We are next informed, that at this hour, as twenty-five centuries ago, in the reign of David, (he ought rather to have said in the time of Moses, by whom, and not by David, the 90th Psalm was written,)' the days of our age are threescore years and ten. Man cannot check the volcano, nor the earthquake,—he cannot ensure or command a prosperous harvest,—he cannot call down a shower from the sky,—he cannot foretel the events of the morrow.' That is, be is not at once a man, a bird, a fish, an insect and a prophet, with omnipotence superadded to these characters, and all because this assemblage would have been inconvenient in a fallen creature. If it be not then a fair inference that Adam either did possess or had a right to all these qualifications, before the fall, we know not what an inference means. The learned Archbishop King, and his

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more learned commentator Bishop Law, would have instructed our author, that evils of imperfection, such as he wildly enumerates, are no evils at all, but merely incidents necessary to a classification of beings, in a world so wisely and beautifully diversified as the present.*

The awful subject of death is treated by Mr. Gisborne in his best manner, which will lead to several important reflections:

'Death,' he says, and with great truth, 'death, in its simple character, is not necessarily a proof that the beings to whom it attaches, have offended their Creator. Existence bestowed might be intended by the donor, to be but temporary; and happy existence, even for a limited duration, would be a gratuitous gift to be enjoyed and acknowledged with thankfulness by percipient intelligences. Moreover, existence might be prolonged after death, and the stroke which seemed to involve the annihilation of the individual, might be the instrument of his removal into another scene, and a more exalted modification of life.'

In all and every of these remarks, we wholly acquiesce. How far to adopt those which follow, we have considerable hesitation.

'But death, sudden, wide spreading, supervening in an unknown and horrid form, bears the aspect, not of a placid dismission from existence, not of a gracious transplantation into another and a nobler province of the universal empire of the Almighty, but of the execution of a judicial sentence upon a race of transgressors.'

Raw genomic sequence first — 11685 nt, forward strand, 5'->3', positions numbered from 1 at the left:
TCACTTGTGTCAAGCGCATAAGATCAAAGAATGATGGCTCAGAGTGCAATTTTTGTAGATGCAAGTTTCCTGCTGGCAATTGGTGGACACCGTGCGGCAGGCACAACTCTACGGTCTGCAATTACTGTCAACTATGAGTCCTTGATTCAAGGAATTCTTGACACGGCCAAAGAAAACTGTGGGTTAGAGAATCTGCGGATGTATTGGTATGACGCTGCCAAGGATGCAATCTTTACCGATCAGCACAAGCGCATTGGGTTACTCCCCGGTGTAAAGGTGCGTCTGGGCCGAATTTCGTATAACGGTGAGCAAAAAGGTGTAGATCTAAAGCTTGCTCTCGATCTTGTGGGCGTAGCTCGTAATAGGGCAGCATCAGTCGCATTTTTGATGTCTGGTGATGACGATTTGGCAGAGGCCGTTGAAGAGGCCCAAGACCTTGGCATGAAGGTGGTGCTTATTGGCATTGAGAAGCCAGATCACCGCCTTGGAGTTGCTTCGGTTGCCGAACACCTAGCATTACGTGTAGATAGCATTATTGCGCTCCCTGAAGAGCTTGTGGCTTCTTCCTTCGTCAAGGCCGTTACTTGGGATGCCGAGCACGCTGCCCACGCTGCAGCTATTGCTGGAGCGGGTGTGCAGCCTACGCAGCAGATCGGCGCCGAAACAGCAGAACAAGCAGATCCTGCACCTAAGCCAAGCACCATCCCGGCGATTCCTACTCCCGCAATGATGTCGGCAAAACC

The death of man, we allow, as a separation of soul and body, is properly penal,'the wages of sin.' But with respect to the circumstances and forerunners of death, we would ask why, upon this hypothesis, is the death of brutes, when it takes place in the course of nature, apparently not less agonizing for the most part than that of man i They have never sinned, and if the pains of death be properly penal, why do they suffer? The probability is that, if the generations of mankind had multiplied upon the earth without a fall, the first and oldest would have been translated to some better state, without any violent shock to either part, the bodily or spiritual, of which they consisted,—but in this respect, moral evil was the parent of physical. The bodies of men, inflamed by violent and sinful passions, contracted with that lamentable change, were reduced, by a judicial and righteous connection between sin and dissolution, to the original condition of brutes, and became subject to death,— they were no longer in a condition to accompany the soul into that better and happier state to which they were destined, without undergoing a total decomposition. But with respect to the circumstances attendant upon that change, little more perhaps can be inferred,

* Here we must once more recommend to our author's most serious attention, Archbishop King's Origin of Evil, with Bishop Law's profound and elaborate notes, and more particularly the chapter on Evils of Imperfection.

than than that from the operation of some physical law, with which we are unacquainted, the tie which connects soul and body is so strong' as to require a violent, and therefore, in general, a painful disrupvtion.—Beyond this general truth, nothing appears with certainty The best men, in their last hours, are not exempt from the acutes t and most agonizing sufferings,—on the other hand, there are habits of sin which directly lead to a quiet and gentle or a momentary departure.—But, on the whole, our author's representation of the misery preceding death is as usual overcharged,—there is, or there would be no such word in the most expressive of all languages, au tuSavctirict, for which our author has made no allowance, but which we sincerely wish he and ourselves may experience. This is beautifully expressed in the language of an old divine, which we commend to our author as an antidote, a Christian antidote, to the prevailing gloom of his disposition. 'Morte Christi effectum est ut mors fidelibus jam non sit interims, sed quaedam quasi migratio commutatioque vitae, brevisque adeo et certa in caelum transmissio. Quocirca pii mortis metu, quae laborum, solicitudinum atque malorum hujus vita? omnium perfugium illis etdux in caelum erit, exhorrescere jam amplius aut trepidare non debent.' One more reflection on the subject, and we have done.